Stratos works with industry, government, and communities on projects related to all stages of the mining life-cycle, including mine closure and reclamation, – so we are often thinking about what happens in a community when a mine closes and the best way to plan for this eventuality. Often mine closure focuses on environmental and technical aspects, yet there are also significant social challenges. These include impacts on employment, local businesses, housing, education and health services in the community. Less quantifiable impacts such as those on social fabric (e.g. community organizations) and individual wellness (e.g. people’s feelings of stress or uncertainty about the future) are also important to consider.
Stratos develops infographic outlining key issues affecting public confidence in energy development to serve as a basis for multi-party dialogue.
Stratos works on a wide variety of energy development policies, regulation and industry practices in Canada where public and community confidence are important issues. Energy development in Canada finds itself in a difficult time, partly due to the following:
- Weak public confidence and a lack of community acceptance
- Indigenous rights, including protection of traditional land and ensuring fair benefits
- Canadian society’s understanding of the transition to a low-carbon economy
These factors create the need for innovative policy and regulation, improved industrial practices, and intuitive community development supported by effective dialogue and collaboration. Stratos works on a number of these aspects, including helping governments and industries understand these challenges. An example of this type of work is the Energy Development Cycle framework (see link below).
Stratos’ Jennifer Davis and Stefan Reinecke present at the 2016 Real Property Institute of Canada (RPIC) Real Property National Workshop in Ottawa on November 16. Their presentation, titled Creating a Risk-smart Culture at the Project and Program Level, draws on their experience with and observations of Indigenous and Northern Affairs Canada’s (INAC) Northern Contaminated Sites Program (NCSP) and on their deep knowledge of risk identification and management approaches.
The presentation describes the evolution of risk management in a federal program involving diverse portfolio of sites – in this case, contaminated sites in northern Canada. The risk approach addresses:
Carbon 613 is a made-in-Ottawa, target-based sustainability program for businesses. Hosted by EnviroCentre and partnering with Sustainability Co-Labs, Carbon613 is engaged in supporting and building a network of local businesses who are intent on achieving sustainability success. Member organizations are assisted with setting, tracking, and achieving sustainability targets and goals; and are provided with a comprehensive education program, as well as expert knowledge and resources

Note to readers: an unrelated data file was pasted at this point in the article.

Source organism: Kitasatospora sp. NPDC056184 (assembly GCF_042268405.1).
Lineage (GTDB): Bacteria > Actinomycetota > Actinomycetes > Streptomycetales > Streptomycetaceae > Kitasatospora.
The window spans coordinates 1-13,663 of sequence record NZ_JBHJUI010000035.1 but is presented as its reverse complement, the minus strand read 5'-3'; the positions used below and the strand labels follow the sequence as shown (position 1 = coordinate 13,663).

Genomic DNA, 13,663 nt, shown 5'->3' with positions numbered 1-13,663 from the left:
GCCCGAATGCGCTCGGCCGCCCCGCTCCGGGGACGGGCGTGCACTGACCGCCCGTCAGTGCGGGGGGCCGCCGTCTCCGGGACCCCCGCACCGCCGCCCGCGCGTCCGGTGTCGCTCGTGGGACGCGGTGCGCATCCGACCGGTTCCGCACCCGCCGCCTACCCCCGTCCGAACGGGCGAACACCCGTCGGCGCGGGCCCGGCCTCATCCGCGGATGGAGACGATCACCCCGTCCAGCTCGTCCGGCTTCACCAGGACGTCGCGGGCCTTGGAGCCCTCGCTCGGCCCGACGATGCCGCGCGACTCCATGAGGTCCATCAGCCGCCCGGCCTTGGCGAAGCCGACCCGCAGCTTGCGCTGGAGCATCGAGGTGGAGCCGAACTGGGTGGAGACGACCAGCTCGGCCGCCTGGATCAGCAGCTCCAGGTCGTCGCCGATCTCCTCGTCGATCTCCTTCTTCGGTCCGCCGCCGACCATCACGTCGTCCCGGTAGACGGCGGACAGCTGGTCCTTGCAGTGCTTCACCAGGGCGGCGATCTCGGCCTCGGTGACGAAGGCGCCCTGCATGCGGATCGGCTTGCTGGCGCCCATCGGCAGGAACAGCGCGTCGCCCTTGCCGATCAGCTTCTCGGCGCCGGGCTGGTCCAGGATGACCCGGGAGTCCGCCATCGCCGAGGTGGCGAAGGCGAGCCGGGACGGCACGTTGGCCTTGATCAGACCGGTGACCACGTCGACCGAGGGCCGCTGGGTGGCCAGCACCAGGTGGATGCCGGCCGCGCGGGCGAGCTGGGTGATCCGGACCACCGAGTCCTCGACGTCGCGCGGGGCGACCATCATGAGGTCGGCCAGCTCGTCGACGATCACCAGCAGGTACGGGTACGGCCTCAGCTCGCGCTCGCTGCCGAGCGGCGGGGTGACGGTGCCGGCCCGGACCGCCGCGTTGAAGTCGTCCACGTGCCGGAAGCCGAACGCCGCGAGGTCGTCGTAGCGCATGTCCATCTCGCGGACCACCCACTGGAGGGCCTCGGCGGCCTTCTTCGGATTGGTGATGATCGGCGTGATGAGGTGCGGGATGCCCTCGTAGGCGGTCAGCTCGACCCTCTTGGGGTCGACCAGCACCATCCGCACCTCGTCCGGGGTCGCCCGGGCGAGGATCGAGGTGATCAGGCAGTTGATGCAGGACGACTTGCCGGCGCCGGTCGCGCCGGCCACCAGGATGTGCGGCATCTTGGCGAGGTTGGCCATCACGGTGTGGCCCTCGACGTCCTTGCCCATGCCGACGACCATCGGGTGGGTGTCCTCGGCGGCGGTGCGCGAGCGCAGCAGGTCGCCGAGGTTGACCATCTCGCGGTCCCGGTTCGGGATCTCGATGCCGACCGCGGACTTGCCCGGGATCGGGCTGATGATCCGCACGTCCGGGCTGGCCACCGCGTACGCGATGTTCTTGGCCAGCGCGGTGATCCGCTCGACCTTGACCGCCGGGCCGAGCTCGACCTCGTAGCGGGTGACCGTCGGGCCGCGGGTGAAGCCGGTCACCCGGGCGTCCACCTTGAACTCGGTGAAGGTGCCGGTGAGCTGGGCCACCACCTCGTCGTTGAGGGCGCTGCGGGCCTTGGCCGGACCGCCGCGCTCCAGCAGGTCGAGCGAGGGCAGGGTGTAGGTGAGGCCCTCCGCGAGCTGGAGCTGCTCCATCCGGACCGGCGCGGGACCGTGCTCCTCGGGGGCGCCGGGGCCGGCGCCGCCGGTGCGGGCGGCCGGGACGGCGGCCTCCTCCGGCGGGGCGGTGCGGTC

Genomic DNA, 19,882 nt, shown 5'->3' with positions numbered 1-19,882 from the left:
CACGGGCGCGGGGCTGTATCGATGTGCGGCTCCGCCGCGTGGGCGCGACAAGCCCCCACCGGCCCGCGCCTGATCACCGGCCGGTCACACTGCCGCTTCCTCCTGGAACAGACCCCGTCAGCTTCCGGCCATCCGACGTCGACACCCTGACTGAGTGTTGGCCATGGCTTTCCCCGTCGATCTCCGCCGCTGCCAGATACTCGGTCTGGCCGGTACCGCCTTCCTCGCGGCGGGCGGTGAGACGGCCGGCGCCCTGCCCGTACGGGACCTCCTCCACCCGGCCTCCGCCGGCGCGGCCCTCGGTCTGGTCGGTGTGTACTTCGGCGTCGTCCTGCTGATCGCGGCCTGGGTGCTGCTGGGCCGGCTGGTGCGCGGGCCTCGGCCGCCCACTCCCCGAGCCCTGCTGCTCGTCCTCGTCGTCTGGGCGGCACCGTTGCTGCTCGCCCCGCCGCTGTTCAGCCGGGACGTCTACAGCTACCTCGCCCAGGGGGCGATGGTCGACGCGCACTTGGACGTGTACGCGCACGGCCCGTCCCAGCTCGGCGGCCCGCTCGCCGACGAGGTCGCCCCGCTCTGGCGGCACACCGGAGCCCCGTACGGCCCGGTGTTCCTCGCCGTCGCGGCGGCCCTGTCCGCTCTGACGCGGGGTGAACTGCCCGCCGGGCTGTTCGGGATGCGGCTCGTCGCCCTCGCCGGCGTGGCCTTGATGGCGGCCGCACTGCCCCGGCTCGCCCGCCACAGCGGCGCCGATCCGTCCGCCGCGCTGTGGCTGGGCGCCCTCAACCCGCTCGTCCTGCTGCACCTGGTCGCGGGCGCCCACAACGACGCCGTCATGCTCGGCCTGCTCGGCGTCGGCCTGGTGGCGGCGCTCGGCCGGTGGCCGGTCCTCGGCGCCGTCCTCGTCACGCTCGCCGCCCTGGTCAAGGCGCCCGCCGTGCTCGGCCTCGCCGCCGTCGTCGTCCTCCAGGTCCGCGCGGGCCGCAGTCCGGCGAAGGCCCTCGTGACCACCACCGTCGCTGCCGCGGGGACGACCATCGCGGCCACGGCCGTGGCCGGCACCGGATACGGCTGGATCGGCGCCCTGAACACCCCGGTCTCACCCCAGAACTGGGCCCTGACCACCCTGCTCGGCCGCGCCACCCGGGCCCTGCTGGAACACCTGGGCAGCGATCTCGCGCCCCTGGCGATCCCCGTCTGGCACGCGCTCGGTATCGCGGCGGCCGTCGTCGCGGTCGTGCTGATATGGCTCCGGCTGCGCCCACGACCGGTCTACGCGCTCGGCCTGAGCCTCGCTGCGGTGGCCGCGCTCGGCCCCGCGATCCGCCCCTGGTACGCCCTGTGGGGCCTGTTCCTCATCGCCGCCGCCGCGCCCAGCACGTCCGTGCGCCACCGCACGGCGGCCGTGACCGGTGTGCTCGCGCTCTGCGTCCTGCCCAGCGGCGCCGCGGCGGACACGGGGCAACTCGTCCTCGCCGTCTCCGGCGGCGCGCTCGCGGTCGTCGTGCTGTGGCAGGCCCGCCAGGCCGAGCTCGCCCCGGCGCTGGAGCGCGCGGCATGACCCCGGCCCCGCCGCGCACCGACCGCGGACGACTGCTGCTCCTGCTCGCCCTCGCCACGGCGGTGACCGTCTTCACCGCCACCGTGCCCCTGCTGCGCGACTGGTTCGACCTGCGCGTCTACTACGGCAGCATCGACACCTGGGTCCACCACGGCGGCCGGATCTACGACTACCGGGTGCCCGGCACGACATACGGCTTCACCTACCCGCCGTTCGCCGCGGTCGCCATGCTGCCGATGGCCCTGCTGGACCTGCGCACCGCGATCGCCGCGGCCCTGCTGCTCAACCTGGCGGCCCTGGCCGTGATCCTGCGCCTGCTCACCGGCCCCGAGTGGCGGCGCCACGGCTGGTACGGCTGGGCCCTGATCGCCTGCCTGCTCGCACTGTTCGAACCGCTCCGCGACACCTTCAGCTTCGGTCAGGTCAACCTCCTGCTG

After a busy summer, but one in which we were closer to home, Stratos is delighted to be working with our northern clients and partners in all three territories in September and October. Here are some highlights:
We are pleased to announce our membership in the Canada Mining Innovation Council (CMIC). CMIC is a national non-profit organization that coordinates and develops research development and innovation (RDI) projects and programs in response to life of mine challenges defined by its industry members. Stratos works with a wide range of mining companies to develop practical and targeted sustainability strategies, identify and manage environmental, social, and governance (ESG) risks, build stronger relationships with stakeholders, and develop...
Stratos congratulates our Chair, Michael van Aanhout, on being recognized with a 2015 Canada’s Clean50 Award. Canada’s Clean50 Awards are announced annually by Delta Management Group to recognize those 50 individuals or small teams, from 16 different categories, who have done the most to advance the cause of sustainability and clean capitalism in Canada over the past 2 years...
At 2:00pm EDT on September 18, Stratos – in partnership with the Conference Board of Canada – will be hosting a webinar titled Getting It Right: Evolving Place-Based Approaches to Sustainable Resource Development. Facilitated by Stefan Reinecke and Michael van Aanhout, this 60-minute interactive webinar will explore emerging and evolving approaches to natural resource development planning that are being considered and tested in some of Canada’s resource development hotspots.
The UN Guiding Principles on Business and Human Rights – the “GPs” – enjoy widespread support from NGOs, companies and governments and provide a clear framework for improving countries’ protection of human rights, companies’ management of human rights impacts, and the provision of access to remedy for those affected. What is currently missing is a coordinated approach to ensure Canadian actors promote and implement the GPs through their work.